The United Nations Human Rights Office on Wednesday called on Colombia to resist granting amnesty to rebels of the FARC, the country’s largest rebel groups and currently engaged in peace talks.
Navi Pillay, the High Commissioner for Human Rights at the U.N., made the request as part of the annual report on Colombia, presented before the United Nations Human Rights Council in Geneva on Wednesday.
The report declares that “as opposed to avoiding addressing past violations through amnesties and other forms of impunity, which simply violate human rights obligations, the past should be used to positively transform Colombia” whilst reiterating the U.N.’s stance on violations; namely upholding accountability, reparations, justice, punishment and the completion of sentences for human rights violators.
A delegation from Colombia said that the peace talks are being carried out “with the objective of definitively ending the conflict” between the government and left wing rebel group FARC, adding that 53,319 paramilitary and guerrilla fighters have been demobilized and that over 150 thousand victims received compensation in 2012 under a law designed to provide compensation for victims of Colombia’s nearly 50-year-old armed conflict.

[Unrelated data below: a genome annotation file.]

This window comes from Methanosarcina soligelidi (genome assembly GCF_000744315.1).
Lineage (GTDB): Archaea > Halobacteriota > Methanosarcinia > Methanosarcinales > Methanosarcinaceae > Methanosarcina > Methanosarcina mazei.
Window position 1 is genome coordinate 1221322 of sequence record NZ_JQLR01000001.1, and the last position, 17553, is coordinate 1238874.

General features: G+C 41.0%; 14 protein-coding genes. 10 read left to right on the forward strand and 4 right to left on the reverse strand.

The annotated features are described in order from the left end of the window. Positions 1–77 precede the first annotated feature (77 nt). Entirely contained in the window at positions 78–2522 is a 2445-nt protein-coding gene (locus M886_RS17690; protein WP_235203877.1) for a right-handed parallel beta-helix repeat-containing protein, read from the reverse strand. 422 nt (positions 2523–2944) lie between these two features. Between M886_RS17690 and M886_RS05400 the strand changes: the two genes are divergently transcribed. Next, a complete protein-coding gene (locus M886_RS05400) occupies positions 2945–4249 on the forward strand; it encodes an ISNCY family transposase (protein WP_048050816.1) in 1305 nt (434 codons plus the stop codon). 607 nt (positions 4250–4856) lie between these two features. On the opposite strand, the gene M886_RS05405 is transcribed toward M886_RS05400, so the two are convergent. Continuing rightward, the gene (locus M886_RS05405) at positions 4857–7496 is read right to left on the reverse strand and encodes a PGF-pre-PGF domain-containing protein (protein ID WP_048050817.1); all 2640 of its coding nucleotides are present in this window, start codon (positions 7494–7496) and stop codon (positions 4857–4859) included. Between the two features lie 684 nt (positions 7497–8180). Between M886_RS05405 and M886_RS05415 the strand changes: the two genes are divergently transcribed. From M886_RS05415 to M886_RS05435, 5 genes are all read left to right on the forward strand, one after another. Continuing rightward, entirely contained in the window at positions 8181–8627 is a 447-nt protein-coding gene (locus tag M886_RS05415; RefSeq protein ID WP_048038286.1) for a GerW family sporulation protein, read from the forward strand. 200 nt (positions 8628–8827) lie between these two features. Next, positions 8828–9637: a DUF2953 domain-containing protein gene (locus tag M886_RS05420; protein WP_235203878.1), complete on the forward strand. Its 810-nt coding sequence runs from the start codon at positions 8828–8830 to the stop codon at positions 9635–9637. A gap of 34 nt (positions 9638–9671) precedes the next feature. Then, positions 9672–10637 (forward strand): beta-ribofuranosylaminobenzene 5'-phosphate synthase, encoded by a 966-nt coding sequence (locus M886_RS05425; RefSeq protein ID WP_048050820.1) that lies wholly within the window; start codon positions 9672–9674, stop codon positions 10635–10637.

Pillay also noted the “serious human rights issues” that are yet to be resolved in Colombia, making explicit reference to 4,716 homicides of civilians reportedly committed by state agents, specifying that as yet only 294 cases have been brought before the justice system.
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The current peace talks started in November 2012, and the current round of discussions, focussing on the issue of land reform, is expected to come to an end this week. The issue of the reintegration of FARC’s guerrillas into society has yet to be raised in these talks, although it is believed the majority of FARC’s forces, recently estimated to number 7,800, are expecting to be reintegrated into mainstream society if peace talks prove successful.